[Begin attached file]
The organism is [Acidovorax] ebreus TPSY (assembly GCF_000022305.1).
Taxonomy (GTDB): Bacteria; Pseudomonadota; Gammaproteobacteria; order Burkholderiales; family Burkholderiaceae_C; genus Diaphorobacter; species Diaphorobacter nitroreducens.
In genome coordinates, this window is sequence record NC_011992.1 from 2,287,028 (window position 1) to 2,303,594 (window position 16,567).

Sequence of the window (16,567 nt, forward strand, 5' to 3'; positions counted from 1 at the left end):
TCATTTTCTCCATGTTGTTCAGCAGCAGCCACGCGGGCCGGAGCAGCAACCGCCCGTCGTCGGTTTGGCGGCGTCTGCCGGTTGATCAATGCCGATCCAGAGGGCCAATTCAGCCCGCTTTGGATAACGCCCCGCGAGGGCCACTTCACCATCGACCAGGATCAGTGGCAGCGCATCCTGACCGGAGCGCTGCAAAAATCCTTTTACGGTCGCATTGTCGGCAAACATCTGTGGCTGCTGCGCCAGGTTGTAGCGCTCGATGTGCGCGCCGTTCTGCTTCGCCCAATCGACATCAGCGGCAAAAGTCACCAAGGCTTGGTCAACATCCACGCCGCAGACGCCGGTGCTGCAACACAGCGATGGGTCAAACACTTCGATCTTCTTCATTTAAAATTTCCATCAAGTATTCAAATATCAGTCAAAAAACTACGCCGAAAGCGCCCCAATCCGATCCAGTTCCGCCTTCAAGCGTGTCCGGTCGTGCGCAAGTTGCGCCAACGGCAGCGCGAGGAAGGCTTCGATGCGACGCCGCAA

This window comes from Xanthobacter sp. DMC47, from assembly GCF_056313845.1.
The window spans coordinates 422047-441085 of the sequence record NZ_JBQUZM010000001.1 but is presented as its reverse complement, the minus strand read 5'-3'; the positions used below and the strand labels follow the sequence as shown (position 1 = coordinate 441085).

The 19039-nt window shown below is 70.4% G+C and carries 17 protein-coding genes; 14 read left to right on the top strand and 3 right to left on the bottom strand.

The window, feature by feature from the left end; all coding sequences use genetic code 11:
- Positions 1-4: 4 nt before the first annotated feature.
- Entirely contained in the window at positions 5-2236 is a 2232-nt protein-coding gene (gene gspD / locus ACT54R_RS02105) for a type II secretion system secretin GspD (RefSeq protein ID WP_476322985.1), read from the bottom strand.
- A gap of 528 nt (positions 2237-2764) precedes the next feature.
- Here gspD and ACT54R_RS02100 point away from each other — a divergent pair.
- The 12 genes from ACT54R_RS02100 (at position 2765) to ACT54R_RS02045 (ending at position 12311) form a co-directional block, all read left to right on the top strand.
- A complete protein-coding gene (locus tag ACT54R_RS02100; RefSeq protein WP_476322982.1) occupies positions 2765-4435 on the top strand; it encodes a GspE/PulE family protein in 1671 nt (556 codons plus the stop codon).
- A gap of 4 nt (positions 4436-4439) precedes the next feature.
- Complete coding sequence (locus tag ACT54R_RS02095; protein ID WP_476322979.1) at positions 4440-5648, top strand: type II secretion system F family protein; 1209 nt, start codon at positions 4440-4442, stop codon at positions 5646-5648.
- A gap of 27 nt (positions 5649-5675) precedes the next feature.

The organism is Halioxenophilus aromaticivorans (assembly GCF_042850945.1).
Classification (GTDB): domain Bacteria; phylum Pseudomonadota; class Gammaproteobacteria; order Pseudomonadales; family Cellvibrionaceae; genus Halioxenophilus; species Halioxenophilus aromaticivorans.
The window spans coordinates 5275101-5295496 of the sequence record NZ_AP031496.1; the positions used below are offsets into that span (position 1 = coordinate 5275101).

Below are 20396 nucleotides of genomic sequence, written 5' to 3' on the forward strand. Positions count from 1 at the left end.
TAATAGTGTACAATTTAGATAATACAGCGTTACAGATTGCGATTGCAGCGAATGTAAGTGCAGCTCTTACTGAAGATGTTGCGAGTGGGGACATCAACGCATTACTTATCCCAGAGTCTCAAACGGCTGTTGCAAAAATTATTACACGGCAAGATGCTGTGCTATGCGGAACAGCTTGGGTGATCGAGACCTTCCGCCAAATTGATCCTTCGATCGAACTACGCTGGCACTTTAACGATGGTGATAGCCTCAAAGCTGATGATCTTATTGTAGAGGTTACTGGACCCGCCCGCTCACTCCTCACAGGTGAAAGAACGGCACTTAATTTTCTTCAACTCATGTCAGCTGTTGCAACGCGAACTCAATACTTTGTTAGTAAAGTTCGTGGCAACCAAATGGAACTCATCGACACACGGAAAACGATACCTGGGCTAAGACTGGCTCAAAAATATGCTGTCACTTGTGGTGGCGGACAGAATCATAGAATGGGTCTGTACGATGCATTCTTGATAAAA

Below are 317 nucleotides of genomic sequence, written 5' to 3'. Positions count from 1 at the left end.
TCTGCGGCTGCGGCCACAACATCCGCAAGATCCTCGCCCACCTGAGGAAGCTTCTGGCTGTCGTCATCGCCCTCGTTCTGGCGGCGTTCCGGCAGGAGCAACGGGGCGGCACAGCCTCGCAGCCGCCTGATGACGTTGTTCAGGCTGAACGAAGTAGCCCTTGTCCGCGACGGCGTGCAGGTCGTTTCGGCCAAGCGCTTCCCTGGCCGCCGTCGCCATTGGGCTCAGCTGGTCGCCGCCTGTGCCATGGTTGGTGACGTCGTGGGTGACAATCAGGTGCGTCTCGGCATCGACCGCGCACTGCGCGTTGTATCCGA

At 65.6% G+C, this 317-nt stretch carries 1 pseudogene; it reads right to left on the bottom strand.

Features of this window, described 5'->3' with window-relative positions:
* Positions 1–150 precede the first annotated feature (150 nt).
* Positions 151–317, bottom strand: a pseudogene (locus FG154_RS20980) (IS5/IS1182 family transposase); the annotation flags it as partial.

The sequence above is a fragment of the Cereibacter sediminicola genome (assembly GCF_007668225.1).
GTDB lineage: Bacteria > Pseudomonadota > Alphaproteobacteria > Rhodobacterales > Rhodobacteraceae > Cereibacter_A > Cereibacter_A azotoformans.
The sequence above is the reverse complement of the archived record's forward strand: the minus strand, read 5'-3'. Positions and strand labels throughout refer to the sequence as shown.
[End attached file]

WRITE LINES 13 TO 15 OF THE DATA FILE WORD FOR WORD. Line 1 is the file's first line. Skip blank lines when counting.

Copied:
- Here gspD and ACT54R_RS02100 point away from each other — a divergent pair.
- The 12 genes from ACT54R_RS02100 (at position 2765) to ACT54R_RS02045 (ending at position 12311) form a co-directional block, all read left to right on the top strand.
- A complete protein-coding gene (locus tag ACT54R_RS02100; RefSeq protein WP_476322982.1) occupies positions 2765-4435 on the top strand; it encodes a GspE/PulE family protein in 1671 nt (556 codons plus the stop codon).